At it’s heart, NATO Air Commander is a card game. Players draw Objective Cards that reflect their commander’s needs for the turn. The players then allocate their precious (and dwindling) air forces (resources) to Raids. Each Raid is resolved using Resolution Cards and the advance, or (very occasionally) retreat of Warsaw Pact forces along six Thrust Lines (Avenues of Advance) is determined. The success of missions and advance of forces affects the number of Resource Points (RP) available to repair or replace lost aircraft or “purchase” needed upgrades like Precision Guided Munitions (PGMs).

pic4348460
Courtesy BGG.com

NATO Air Commander is also a dice-less game; instead everything is resolved using the Resolution Cards. Typically, the player compares the relevant factor to the card factor modified by a track. If the factor is greater than the modified card number it is a success. Once the player is familiar with what track modifies what card factor resolving an event becomes easy and almost instantaneous.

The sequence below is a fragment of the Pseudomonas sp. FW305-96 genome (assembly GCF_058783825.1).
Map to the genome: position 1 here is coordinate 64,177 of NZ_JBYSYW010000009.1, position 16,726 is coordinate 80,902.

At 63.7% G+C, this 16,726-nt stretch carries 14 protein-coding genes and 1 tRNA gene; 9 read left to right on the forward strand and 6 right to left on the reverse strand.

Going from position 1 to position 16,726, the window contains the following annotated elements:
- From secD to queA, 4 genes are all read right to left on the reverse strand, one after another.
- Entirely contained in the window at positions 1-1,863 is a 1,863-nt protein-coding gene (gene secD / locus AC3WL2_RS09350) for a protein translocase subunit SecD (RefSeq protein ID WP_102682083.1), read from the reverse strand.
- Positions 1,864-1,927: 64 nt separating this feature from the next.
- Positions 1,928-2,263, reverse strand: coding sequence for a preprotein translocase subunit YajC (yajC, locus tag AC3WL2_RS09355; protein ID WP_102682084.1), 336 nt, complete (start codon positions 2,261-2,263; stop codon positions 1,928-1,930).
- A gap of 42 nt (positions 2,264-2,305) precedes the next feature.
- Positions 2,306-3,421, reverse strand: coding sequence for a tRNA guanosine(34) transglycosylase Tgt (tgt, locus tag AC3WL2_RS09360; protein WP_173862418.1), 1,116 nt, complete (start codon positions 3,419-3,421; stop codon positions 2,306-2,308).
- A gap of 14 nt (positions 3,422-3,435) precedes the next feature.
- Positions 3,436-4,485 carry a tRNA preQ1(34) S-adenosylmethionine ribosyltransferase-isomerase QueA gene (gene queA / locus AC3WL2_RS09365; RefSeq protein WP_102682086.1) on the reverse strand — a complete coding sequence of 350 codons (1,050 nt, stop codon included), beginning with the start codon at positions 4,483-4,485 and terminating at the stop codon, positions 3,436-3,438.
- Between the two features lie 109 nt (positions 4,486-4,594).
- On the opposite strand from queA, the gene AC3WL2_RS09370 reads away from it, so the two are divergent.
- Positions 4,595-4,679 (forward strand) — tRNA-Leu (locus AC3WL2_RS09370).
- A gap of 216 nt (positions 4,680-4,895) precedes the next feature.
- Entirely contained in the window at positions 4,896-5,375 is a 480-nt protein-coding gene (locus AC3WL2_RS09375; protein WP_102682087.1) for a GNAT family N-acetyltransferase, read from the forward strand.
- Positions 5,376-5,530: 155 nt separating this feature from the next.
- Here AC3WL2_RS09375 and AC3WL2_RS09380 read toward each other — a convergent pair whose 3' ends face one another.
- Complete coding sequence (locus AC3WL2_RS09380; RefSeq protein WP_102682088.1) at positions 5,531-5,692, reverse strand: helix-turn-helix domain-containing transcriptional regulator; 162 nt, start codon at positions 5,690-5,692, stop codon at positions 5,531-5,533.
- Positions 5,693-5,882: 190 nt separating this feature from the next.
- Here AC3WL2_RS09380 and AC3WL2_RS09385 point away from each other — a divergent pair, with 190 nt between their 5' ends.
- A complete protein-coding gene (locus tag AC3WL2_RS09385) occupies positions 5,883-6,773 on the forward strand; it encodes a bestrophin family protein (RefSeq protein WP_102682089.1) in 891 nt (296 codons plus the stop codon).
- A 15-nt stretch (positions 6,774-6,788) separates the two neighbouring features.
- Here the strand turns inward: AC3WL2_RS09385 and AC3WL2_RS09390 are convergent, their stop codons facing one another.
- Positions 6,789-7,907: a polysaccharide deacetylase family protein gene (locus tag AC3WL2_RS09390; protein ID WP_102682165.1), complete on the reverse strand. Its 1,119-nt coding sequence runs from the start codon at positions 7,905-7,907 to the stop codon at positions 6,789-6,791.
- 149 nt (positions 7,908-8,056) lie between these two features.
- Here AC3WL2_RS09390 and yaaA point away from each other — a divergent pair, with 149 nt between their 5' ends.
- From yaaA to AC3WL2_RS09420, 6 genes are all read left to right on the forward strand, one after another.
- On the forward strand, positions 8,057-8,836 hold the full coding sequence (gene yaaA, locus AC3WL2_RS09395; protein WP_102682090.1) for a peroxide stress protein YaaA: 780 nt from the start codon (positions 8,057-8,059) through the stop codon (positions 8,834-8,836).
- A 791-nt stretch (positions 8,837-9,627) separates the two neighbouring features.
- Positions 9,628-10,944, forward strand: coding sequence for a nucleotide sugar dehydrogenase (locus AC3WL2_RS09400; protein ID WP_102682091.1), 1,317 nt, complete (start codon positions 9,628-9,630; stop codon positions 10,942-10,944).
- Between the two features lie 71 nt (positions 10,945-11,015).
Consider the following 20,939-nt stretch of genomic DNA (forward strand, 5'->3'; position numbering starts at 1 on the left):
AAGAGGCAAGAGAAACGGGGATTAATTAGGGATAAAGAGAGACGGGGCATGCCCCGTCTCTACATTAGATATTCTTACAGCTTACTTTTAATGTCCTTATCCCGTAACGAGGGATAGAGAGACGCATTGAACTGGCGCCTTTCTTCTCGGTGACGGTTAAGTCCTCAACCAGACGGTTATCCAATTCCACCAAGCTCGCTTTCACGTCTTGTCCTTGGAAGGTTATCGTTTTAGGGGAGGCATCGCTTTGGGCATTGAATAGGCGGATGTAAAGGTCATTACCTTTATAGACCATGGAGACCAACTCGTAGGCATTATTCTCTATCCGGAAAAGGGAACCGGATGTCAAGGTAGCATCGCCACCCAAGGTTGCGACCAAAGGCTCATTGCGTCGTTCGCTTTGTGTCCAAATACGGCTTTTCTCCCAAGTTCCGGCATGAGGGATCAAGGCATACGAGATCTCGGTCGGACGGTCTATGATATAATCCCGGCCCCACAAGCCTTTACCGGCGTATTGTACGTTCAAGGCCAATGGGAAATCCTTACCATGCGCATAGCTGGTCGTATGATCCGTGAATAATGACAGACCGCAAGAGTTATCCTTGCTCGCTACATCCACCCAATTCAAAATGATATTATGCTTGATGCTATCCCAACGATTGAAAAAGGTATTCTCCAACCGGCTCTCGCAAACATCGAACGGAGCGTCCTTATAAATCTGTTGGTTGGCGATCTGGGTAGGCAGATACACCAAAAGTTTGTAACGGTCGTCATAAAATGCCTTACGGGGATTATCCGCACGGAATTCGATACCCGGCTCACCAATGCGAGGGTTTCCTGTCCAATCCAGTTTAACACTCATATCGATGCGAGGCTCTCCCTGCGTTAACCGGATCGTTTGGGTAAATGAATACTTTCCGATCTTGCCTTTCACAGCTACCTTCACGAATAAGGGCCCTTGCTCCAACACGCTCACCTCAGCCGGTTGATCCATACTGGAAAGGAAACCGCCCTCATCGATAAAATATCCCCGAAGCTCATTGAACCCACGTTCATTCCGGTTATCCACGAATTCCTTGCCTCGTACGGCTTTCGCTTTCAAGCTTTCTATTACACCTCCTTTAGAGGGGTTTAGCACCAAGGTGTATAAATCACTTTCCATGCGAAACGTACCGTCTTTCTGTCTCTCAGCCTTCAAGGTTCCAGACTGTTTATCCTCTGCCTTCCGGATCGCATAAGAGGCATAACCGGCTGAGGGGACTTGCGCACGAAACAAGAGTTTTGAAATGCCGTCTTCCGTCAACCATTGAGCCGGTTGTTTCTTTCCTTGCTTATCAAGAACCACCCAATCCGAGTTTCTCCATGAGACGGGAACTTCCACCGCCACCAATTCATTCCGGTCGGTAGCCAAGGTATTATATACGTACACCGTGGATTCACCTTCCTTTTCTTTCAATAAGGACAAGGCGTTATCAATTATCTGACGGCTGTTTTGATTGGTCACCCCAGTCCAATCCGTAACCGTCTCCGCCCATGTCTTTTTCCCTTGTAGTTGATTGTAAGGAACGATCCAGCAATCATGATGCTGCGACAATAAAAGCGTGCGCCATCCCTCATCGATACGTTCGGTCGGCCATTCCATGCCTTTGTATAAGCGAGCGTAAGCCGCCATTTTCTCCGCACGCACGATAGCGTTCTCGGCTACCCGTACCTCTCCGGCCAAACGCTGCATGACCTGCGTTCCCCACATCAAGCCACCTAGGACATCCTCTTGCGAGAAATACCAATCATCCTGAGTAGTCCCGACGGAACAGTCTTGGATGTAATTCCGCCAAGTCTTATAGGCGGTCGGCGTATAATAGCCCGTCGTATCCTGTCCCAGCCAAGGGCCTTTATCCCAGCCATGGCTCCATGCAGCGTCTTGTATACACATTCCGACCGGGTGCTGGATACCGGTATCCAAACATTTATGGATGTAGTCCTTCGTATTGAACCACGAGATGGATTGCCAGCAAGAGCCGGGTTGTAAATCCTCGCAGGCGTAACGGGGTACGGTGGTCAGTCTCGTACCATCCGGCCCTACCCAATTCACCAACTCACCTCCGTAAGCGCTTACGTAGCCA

Historical Flavor

Starting with the map, the game feels very period-thematic. Although the different aircraft types are not marked, if one knows a bit of aircraft recognition it is easy to see. Some folks on BoardGameGeek forums have groused about aircraft ratings. I am with the designer here when he says if you don’t like it, change it yourself!

pic4456534
Courtesy BGG.com

Speaking of the BGG forums, some folks have complained about the number of acronyms used in the game. Sure, the rules could probably use a glossary but the use of those terms actually help become more immersed in the play. Except for one acronym – DEAD. As defined in NAC this is “Destruction of Air Defenses” which I learned as SEAD (Suppression of Air Defenses). It make absolutely no difference to play, just makes me grin as I move the track marker.